Private ML Marketplaces

Fixing tradeoffs between various private ML strategies


One of the most exciting areas in machine learning right now is Private Machine learning. At its core, private machine learning is concerned with balancing two competing problems:

  1. ML model owners and developers want further improvements with additional trainined data. This is what machine learning engineers do for a living. This is the main strategy for AI-as-a-service (AIaaS) companies. They develop a model based on some sort of data, and then use the proprietary model in some sort of product.
  2. Data owners want the data to be used fairly. If they do not directly benefit from the model, or if they would face some sort of risk in revealing the data for free, they have no incentive to cooprate with the ML model owners. In other words, the data providers want to be compensated fairly.

This post summarizes and discusses some of the various approaches previously proposed in this space (e.g., smart contracts, data encryption, transformation, and approimation, and federated learning). In addition, thi post proposes a way to address this balance using a model-data efficacy approach based on model approximation (and give an example using Model Extraction). This approach has 3 main objectives:

  1. Transaction additional data between model and data owner.
  2. Fairly pricing the transaction
  3. Preserving the model and data details

Problem Setup

To define a common nomenclature throughout this post, let’s define the problem in more detail beyond our two points above:

  • TT is a trained model with parameter Θ\Theta owned by the model\text{model}-owner.
  • Details regarding TT and Θ\Theta are valuable.
  • The data\text{data}-owner(s) own additional training data, DD, that may or may not improve TT.
  • The data\text{data}-owner(s) wants to protect data details, lest they be shared.
  • ΔΘT(D)\Delta \Theta_T(D), the resulting update, is a proxy for the benefits TT gets from additional training data DD.

These are the main properties shared among all the approches explored, and each approach’s pros and cons can be framed in terms of this problem setup.

Protecting models with Homomorphic Encryption

The AIaaS approach is dependent on some sort of model staying proprietary. For example, many drug discovery companies publish high-level details of their models as press releases, but few of those documents contain implementable details. One of the proposed approaches for protecing these models in use-cases like on-device machine learning is homomorphic encryption.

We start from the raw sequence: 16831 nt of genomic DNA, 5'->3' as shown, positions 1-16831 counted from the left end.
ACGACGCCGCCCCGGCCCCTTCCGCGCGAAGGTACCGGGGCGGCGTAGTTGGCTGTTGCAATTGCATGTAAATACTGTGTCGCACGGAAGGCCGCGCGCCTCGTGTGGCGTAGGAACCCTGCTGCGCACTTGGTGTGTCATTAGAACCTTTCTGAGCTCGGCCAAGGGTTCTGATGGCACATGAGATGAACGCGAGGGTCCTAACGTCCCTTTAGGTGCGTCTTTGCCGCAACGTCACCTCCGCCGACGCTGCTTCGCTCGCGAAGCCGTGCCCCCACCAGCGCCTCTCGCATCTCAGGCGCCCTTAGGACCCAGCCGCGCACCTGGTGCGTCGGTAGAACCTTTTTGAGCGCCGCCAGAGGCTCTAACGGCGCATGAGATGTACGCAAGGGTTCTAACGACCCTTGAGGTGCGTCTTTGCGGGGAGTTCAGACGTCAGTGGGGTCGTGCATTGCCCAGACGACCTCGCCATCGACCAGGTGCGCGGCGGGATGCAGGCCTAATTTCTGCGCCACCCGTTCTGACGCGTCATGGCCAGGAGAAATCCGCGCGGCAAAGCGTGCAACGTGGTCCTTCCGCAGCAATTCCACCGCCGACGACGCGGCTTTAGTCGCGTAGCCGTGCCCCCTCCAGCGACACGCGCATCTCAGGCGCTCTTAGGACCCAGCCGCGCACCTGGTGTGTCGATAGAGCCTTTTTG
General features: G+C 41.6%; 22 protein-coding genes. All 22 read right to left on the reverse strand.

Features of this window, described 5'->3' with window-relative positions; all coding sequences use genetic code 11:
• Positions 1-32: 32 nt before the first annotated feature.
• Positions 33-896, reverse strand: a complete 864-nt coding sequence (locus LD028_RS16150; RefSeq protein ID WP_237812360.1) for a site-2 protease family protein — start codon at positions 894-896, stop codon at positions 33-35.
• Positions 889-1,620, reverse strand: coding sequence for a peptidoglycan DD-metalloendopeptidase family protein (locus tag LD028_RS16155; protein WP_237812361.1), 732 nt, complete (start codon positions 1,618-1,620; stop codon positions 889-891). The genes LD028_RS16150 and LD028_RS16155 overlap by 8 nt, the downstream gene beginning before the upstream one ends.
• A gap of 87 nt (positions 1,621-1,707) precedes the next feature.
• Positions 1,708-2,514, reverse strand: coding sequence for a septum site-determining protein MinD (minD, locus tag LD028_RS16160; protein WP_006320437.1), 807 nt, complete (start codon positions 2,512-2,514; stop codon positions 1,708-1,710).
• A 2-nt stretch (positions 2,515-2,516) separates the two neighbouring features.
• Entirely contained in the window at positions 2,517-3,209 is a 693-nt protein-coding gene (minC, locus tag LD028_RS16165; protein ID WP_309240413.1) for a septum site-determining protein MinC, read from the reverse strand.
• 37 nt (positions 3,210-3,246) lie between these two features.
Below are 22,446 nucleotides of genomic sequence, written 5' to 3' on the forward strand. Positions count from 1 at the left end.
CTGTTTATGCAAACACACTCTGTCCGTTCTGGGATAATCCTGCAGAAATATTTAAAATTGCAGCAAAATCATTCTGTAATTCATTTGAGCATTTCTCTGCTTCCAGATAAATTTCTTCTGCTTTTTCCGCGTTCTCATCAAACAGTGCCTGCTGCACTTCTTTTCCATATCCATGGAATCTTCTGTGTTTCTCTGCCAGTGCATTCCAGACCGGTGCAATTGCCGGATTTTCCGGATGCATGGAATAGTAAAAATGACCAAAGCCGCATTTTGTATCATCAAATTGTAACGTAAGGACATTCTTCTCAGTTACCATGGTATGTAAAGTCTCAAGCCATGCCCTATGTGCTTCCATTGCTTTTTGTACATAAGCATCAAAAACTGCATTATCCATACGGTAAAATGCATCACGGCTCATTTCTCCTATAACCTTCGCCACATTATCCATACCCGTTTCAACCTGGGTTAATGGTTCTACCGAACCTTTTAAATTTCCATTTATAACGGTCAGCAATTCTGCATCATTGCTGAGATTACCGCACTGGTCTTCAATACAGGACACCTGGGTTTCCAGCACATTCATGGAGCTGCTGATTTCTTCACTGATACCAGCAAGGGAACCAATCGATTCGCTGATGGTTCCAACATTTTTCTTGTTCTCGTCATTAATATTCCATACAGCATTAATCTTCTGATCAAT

Consider the inference process II with respect to model TT, ITI_T. Homomorphic encryption takes the operations that make up the model, and maps them into a seperate but analogous algebraic group (i.e., a homomorphism). Encrypting all operations like thisconceals the model; H(IT)\mathcal{H}(I_T) can perform inference on the data (DD) and updates on the model. A fully-homomorphic encription H\mathcal{H} on II preserves the compiuational correctness without revealling model details, at the expense of efficiency:


Additionally a scaling function on IT(D)I_T(D) can be overlaid to facilitate fair pricing and secure transaction (i.e., the OpenMined protocol approach):


In principle, this all sounds pretty useful. The caveat? The encryption and computation are still too slow to be practival. Outside of being used for incredibly simple models, this would likely be dependent on foundational advances in encryption and possibly specialized ASICs.

Data: Encryption or Approximation

Homomorphic encryption can also work the other way: mapping the data itself into some other algrbraic group using encryption. Unlike the case of model operation encryption, we also have the option of substituting with an approximation of the data (i.e., Differential privacy):

DDΔΘT(D)ΔΘT(D)D' \sim D \mid \Delta \Theta_T(D') \sim \Delta \Theta_T(D)

In cases where compliance is a concern, differential privacy and/or homomorphically-encrypted data are usually seen as the ideal. Unlike the model-encryption, this approach is also performing pure inference.

However, the privacy this approach offers for black-box models tends to break down if the model updates are visible. If one can track the updates to the model, even if the training is distributed, one can easily reconstruct the data. The approximation strategy, while technically simpler than the encryption, also requires specialized network architectures that are custom-built for the task (e.g., Cleverhans’ PATE).

Example reconstruction of an image using a variant of a final-layer attack

Federated Machine Learning

One of the more popular approaches to separation of models and data is Federated Machine learning. This is a training strategy that features distributed, collaborative learning across multiple nodes in a network, with one or multiple models being updated in pieces. It is even possible to combine the update aggregation step with differential privacy. This one has already been deployed in real-world products, such as in Android devices sharing location data with models designed to learn traffic patterns.